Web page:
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Old 01-01-2015, 05:13 PM   #1
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SPDT Switch Question

First off I am not a big fan of electrical work so sorry if this is a stupid easy question...I prefer mechanical work, lol.

Santa brought me some new light bars! But now I need to order several switches for them. The side and rear mounted light bars I want a switch by the corresponding doors, along with a switch on the dash for them. Looking online I need a SPDT switch so the lights can be controlled with either switch. Ok, I think I got that and it should work, right??

Second, the front light bar will only have the one dash mounted switch. Can I use a SPDT to control that, even though it will only be that single switch? I just want all my switches to match.

Thanks!!
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Old 01-01-2015, 06:57 PM   #2
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Re: SPDT Switch Question

YES, you can use a SPDT switch as a SPST switch. One of the end terminals will not be used when using as a SPST.
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Old 01-01-2015, 09:45 PM   #3
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Re: SPDT Switch Question

Quote:
Originally Posted by LeadDoggy
YES, you can use a SPDT switch as a SPST switch. One of the end terminals will not be used when using as a SPST.
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Old 01-02-2015, 12:26 AM   #4
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Re: SPDT Switch Question

Just make sure the switch can handle the load if you're operating several lights. Some of those big light bars may require a relay but should come with it. Check the specs. My 42" pulls about 20A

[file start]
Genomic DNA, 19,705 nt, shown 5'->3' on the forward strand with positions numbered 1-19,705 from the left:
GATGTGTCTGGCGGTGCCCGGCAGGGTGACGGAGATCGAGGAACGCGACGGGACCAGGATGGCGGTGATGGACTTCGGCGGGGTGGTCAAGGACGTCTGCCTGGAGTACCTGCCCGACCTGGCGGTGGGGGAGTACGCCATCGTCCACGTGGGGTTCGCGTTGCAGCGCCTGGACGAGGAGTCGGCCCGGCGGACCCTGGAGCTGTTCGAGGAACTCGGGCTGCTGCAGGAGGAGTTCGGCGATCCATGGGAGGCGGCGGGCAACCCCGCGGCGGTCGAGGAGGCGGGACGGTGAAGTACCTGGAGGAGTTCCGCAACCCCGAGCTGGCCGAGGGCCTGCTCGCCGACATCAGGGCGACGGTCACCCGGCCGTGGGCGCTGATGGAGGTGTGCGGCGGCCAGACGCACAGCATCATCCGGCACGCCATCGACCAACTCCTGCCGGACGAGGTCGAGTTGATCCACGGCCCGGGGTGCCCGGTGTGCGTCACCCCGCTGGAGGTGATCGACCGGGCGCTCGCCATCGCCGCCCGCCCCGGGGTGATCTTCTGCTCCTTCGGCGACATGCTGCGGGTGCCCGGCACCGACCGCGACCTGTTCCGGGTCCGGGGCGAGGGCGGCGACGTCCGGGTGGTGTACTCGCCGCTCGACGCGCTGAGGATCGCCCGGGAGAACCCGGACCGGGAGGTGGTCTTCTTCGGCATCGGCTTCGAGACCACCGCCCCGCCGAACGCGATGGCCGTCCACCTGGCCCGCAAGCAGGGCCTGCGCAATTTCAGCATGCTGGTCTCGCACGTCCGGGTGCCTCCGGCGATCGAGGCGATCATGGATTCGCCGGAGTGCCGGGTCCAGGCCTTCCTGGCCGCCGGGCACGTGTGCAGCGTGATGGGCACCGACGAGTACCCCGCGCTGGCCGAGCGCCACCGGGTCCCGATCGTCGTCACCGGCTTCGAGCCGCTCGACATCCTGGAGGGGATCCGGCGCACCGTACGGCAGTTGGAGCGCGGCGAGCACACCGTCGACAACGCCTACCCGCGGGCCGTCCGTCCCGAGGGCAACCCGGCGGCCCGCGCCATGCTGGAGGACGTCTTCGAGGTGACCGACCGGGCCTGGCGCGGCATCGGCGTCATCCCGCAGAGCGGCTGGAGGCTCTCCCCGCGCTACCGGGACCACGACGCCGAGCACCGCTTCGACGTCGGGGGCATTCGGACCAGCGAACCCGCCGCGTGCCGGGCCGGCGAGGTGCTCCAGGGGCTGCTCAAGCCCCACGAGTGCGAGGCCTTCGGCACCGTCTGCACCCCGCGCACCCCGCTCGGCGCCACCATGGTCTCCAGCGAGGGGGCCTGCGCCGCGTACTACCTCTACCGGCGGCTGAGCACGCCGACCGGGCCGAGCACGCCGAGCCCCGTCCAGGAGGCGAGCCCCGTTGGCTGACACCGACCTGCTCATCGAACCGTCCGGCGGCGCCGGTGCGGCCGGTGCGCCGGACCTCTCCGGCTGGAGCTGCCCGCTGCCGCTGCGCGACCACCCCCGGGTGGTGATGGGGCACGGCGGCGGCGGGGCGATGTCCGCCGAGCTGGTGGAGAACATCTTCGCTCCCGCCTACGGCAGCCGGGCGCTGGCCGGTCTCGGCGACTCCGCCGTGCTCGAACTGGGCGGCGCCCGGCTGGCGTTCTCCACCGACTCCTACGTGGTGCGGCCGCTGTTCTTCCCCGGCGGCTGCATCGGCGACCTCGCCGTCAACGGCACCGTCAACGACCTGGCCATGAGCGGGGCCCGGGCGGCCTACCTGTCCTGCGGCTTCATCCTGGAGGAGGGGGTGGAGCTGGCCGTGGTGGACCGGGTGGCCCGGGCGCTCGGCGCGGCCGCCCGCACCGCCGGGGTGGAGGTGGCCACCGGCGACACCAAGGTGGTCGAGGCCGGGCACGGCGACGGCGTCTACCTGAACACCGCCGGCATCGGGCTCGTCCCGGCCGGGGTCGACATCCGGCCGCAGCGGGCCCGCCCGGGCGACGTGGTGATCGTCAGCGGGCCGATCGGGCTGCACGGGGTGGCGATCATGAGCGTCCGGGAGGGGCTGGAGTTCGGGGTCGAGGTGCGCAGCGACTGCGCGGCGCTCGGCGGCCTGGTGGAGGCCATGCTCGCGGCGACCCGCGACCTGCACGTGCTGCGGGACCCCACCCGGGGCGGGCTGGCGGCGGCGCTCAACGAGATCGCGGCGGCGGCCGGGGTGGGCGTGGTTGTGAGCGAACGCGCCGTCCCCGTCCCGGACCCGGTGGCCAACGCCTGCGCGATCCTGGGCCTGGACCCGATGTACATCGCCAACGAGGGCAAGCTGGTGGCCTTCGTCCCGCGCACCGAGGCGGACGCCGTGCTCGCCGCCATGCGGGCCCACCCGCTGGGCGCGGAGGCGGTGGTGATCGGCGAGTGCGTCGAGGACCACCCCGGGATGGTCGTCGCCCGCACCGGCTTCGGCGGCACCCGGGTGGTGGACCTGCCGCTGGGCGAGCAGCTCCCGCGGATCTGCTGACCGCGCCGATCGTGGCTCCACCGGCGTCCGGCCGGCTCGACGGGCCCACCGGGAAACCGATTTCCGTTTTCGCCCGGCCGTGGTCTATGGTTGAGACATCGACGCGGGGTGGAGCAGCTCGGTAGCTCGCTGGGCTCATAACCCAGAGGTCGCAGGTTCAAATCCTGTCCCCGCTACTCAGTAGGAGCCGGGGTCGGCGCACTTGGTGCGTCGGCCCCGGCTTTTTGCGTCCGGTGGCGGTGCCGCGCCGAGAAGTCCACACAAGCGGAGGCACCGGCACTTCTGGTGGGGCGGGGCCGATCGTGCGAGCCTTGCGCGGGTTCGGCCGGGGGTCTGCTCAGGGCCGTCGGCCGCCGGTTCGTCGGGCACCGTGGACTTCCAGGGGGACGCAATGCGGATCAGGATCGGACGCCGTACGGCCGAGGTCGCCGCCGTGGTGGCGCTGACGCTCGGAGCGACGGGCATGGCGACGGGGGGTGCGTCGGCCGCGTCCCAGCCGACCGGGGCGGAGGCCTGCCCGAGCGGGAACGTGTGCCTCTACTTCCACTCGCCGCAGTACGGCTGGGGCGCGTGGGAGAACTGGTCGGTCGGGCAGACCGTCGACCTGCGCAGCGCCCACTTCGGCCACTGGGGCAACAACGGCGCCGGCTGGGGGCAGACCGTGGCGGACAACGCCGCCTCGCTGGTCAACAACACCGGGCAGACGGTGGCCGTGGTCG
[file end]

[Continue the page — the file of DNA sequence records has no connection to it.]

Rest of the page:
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Old 01-02-2015, 03:54 PM   #5
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Re: SPDT Switch Question

This may not be as easy as putting in a SPDT switch, you really need to know what the capacity of the circuit you are wiring into has, as now you could be asking it to provide power for both lights at the same time. Adding a relay would be the easiest way to attach to the existing circuit with minimal power draw. After that you need to understand if the current switch is switching the 12 Volt Power or a ground going to the other side of the light source. I would call one positive sourced and on negative sourced. I have attached some drawings of each, that should help explain, I did throw them together rather quickly so, if it doesn't make sense please ask, I may have screwed them up. In both cases the existing switch is used to control a SPDT relay. The new light will be controlled by the Normally Open input of the relay (87). We use a standard SPST switch going to the Normally Closed input of the relay (87a) Note: this switch must be capable of handling the current load to the new light (even if it is negative sourced) . In both cases the existing circuit only has to take on the added current load of the relay coil instead of the new light also.





hope this helps

-greg
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